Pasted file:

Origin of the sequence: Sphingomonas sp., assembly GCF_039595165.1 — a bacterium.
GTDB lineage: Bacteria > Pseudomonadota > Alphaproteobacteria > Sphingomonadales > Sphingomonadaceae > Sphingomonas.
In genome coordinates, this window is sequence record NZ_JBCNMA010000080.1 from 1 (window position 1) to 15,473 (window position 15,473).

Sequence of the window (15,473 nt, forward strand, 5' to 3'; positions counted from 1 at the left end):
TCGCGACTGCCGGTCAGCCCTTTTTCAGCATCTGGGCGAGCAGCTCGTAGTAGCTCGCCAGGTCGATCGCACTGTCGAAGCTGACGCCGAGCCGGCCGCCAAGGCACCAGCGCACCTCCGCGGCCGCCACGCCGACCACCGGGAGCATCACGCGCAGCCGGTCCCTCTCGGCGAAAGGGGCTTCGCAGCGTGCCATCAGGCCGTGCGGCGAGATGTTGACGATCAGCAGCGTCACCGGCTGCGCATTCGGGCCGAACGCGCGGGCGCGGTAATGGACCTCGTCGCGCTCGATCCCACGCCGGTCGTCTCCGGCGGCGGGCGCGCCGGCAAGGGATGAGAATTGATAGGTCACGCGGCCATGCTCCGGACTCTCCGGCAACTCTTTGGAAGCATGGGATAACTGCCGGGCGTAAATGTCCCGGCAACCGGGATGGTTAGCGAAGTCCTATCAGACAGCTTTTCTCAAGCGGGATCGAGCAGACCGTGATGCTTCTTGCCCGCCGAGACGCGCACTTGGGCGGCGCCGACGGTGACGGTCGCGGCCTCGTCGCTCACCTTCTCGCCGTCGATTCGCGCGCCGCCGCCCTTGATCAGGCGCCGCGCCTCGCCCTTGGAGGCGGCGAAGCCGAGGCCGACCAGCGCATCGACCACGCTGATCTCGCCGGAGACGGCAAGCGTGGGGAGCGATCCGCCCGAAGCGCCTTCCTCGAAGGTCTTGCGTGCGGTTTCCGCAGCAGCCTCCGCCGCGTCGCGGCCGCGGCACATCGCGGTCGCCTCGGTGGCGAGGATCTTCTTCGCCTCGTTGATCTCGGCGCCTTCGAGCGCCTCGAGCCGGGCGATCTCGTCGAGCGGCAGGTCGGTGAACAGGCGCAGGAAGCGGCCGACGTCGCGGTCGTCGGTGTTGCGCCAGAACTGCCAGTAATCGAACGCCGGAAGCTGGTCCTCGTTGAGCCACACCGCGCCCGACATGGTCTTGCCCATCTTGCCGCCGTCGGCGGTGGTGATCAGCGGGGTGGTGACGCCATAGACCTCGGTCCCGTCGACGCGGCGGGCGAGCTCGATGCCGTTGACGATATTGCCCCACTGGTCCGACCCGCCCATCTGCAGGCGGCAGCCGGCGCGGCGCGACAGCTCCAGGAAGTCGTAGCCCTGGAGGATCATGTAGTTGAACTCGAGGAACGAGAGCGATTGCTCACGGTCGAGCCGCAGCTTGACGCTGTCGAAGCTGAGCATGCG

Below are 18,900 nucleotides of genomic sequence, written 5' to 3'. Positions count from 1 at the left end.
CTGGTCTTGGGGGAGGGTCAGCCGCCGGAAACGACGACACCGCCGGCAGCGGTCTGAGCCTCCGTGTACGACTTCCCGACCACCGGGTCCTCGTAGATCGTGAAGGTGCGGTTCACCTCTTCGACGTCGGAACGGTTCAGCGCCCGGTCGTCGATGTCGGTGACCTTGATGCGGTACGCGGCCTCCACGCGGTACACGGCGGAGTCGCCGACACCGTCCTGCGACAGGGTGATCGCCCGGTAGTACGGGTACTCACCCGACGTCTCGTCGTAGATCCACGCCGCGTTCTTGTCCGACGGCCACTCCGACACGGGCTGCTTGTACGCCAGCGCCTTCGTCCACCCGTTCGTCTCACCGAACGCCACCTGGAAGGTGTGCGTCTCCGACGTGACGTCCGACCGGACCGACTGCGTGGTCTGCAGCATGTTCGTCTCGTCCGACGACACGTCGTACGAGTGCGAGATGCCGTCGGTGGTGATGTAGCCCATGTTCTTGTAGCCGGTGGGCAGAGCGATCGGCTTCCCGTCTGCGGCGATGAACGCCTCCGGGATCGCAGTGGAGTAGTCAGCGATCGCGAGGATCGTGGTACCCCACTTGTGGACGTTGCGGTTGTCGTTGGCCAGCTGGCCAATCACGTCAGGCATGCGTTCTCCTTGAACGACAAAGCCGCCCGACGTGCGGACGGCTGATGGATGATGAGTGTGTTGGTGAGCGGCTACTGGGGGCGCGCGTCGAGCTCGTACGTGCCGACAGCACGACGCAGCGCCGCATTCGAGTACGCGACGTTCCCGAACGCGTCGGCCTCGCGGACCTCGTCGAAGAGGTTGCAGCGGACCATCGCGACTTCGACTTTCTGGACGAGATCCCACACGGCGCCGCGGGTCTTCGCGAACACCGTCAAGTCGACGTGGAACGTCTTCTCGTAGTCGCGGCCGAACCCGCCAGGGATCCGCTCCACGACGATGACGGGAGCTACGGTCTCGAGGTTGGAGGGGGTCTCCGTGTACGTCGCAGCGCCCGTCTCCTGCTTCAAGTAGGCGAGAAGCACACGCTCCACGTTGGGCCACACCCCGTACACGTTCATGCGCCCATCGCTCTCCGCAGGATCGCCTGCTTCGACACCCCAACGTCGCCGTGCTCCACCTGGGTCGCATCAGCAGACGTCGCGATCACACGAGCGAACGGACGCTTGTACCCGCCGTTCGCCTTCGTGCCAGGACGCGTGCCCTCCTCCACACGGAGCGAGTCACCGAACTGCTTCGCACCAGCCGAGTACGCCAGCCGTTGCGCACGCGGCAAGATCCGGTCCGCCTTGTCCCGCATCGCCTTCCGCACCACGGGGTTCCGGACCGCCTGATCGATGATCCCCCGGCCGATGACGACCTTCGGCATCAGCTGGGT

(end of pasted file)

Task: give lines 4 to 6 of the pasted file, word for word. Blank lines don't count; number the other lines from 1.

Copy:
Sequence of the window (15,473 nt, forward strand, 5' to 3'; positions counted from 1 at the left end):
TCGCGACTGCCGGTCAGCCCTTTTTCAGCATCTGGGCGAGCAGCTCGTAGTAGCTCGCCAGGTCGATCGCACTGTCGAAGCTGACGCCGAGCCGGCCGCCAAGGCACCAGCGCACCTCCGCGGCCGCCACGCCGACCACCGGGAGCATCACGCGCAGCCGGTCCCTCTCGGCGAAAGGGGCTTCGCAGCGTGCCATCAGGCCGTGCGGCGAGATGTTGACGATCAGCAGCGTCACCGGCTGCGCATTCGGGCCGAACGCGCGGGCGCGGTAATGGACCTCGTCGCGCTCGATCCCACGCCGGTCGTCTCCGGCGGCGGGCGCGCCGGCAAGGGATGAGAATTGATAGGTCACGCGGCCATGCTCCGGACTCTCCGGCAACTCTTTGGAAGCATGGGATAACTGCCGGGCGTAAATGTCCCGGCAACCGGGATGGTTAGCGAAGTCCTATCAGACAGCTTTTCTCAAGCGGGATCGAGCAGACCGTGATGCTTCTTGCCCGCCGAGACGCGCACTTGGGCGGCGCCGACGGTGACGGTCGCGGCCTCGTCGCTCACCTTCTCGCCGTCGATTCGCGCGCCGCCGCCCTTGATCAGGCGCCGCGCCTCGCCCTTGGAGGCGGCGAAGCCGAGGCCGACCAGCGCATCGACCACGCTGATCTCGCCGGAGACGGCAAGCGTGGGGAGCGATCCGCCCGAAGCGCCTTCCTCGAAGGTCTTGCGTGCGGTTTCCGCAGCAGCCTCCGCCGCGTCGCGGCCGCGGCACATCGCGGTCGCCTCGGTGGCGAGGATCTTCTTCGCCTCGTTGATCTCGGCGCCTTCGAGCGCCTCGAGCCGGGCGATCTCGTCGAGCGGCAGGTCGGTGAACAGGCGCAGGAAGCGGCCGACGTCGCGGTCGTCGGTGTTGCGCCAGAACTGCCAGTAATCGAACGCCGGAAGCTGGTCCTCGTTGAGCCACACCGCGCCCGACATGGTCTTGCCCATCTTGCCGCCGTCGGCGGTGGTGATCAGCGGGGTGGTGACGCCATAGACCTCGGTCCCGTCGACGCGGCGGGCGAGCTCGATGCCGTTGACGATATTGCCCCACTGGTCCGACCCGCCCATCTGCAGGCGGCAGCCGGCGCGGCGCGACAGCTCCAGGAAGTCGTAGCCCTGGAGGATCATGTAGTTGAACTCGAGGAACGAGAGCGATTGCTCACGGTCGAGCCGCAGCTTGACGCTGTCGAAGCTGAGCATGCG

Below are 18,900 nucleotides of genomic sequence, written 5' to 3'. Positions count from 1 at the left end.